Once done entering all the relevant details, click on Create and you will see the newly created user in the user directory. You will notice in the screenshot below that the newly created user is of the Source, Azure Active Directory. This means that this account solely lives in this directory, whereas the other account is of the Microsoft Account type. This happens to be the account owner, but additional rights and permissions are conferred upon Microsoft Accounts.
If you click on the Test User and navigate to their account, you will see that under Assigned roles, there are none.
Creating Active Directory Groups
The second most common operation in Active Directory management is that of creating groups. By utilizing groups, users can be added to a group that can then be assigned to a resource. This means that all new additions to the group automatically get the assigned resources, rather than needing to individually assign them. This also means, for off-boardings, that it is easy to remove a set of permissions from a user as well. Navigate to the Groups section in the directory and click on the New group button.
Once there you will see a number of options to create your new group. There is the Group Type which is either a Security group or an Office 365 group.
- Security Group: Generally used to manage shared resource access among different individuals.
- Office 365 Group: These are used for shared mailboxes, calendars, and other resources such as SharePoint sites as well.
Next, you will want to group name and optionally a group description. The membership type will be assigned only, which merely means that each membership is assigned manually. This doesn’t mean that you can’t use a PowerShell script to modify membership as well, but it won’t be dynamic based on attributes.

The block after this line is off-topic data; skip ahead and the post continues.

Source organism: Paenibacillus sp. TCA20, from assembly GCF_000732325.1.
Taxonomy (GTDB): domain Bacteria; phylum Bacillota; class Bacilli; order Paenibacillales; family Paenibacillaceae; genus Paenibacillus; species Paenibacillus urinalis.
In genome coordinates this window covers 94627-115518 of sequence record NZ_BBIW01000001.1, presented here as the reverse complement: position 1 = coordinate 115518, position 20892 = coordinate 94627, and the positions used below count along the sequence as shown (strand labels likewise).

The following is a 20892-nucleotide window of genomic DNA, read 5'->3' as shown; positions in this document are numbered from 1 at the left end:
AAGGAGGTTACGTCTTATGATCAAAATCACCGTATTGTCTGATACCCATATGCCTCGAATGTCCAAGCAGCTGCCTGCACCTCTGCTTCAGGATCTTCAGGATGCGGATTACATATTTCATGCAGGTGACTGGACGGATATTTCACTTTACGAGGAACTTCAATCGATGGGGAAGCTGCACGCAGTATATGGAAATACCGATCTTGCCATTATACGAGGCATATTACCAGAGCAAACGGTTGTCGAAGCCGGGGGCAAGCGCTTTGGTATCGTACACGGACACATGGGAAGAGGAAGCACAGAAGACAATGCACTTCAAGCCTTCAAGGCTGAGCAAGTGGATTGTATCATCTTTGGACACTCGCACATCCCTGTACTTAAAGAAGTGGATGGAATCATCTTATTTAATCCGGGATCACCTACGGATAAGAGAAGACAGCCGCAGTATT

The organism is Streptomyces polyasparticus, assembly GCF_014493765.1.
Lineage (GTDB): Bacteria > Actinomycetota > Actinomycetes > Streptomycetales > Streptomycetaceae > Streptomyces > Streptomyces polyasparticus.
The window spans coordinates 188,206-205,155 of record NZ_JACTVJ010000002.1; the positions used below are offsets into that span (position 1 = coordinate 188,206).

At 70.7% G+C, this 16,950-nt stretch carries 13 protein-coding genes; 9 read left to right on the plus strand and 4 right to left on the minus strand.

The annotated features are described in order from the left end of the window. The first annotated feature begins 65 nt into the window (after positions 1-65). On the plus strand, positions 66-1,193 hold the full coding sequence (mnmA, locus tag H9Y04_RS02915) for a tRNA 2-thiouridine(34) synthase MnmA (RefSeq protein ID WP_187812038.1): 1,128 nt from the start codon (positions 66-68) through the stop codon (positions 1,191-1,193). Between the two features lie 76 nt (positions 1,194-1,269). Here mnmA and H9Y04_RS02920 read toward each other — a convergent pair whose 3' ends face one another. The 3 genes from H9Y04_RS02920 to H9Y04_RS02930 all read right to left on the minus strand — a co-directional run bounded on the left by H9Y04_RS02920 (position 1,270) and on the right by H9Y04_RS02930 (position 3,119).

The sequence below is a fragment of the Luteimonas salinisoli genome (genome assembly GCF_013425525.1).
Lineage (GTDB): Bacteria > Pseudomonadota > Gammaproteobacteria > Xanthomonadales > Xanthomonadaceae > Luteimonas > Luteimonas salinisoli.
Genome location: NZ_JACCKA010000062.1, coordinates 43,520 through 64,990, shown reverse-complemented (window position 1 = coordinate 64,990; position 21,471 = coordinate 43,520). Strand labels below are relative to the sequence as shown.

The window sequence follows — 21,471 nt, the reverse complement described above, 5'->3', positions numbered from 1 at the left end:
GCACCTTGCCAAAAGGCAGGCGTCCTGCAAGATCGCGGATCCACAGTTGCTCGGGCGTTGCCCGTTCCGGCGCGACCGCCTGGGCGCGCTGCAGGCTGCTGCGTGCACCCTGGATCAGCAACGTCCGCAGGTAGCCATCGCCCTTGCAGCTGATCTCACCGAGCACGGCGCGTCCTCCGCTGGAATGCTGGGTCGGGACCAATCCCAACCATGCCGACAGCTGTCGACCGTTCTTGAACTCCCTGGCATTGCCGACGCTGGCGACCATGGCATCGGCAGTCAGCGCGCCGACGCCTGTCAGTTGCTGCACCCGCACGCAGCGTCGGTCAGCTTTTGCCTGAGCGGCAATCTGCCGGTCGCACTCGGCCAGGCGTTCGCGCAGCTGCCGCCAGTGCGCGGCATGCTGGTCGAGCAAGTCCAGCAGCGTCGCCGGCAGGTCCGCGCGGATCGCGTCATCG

You can choose to set a group owner or owners at this time, if you want to target someone to functionally own the group. This is generally more for administrative reasons, but you can also optionally add members at this time as well.
Once you are done, click on Create Group and you can move on to adding members.
Adding Group Members
Finally, we want to add some members to our group. To do this, let’s navigate to the Groups section in Azure Active Directory, click on our Test Group, and then on the Members section. You can then click on Add members, to pull up a search box to find all the members you are looking to add. In this example, we have searched for “test” and found our Test User. Clicking on the user, will add them to the list of members to add to the group.
As you can see below, the Test User we have selected to add to the group is now a member.
Azure Active Directory makes running one of the most commonly used and useful directory services easy to do and with minimal maintenance and overhead. With advanced features, the higher the subscription level, you are able to create users, manage groups, and monitor them all securely very easily using Azure Active Directory!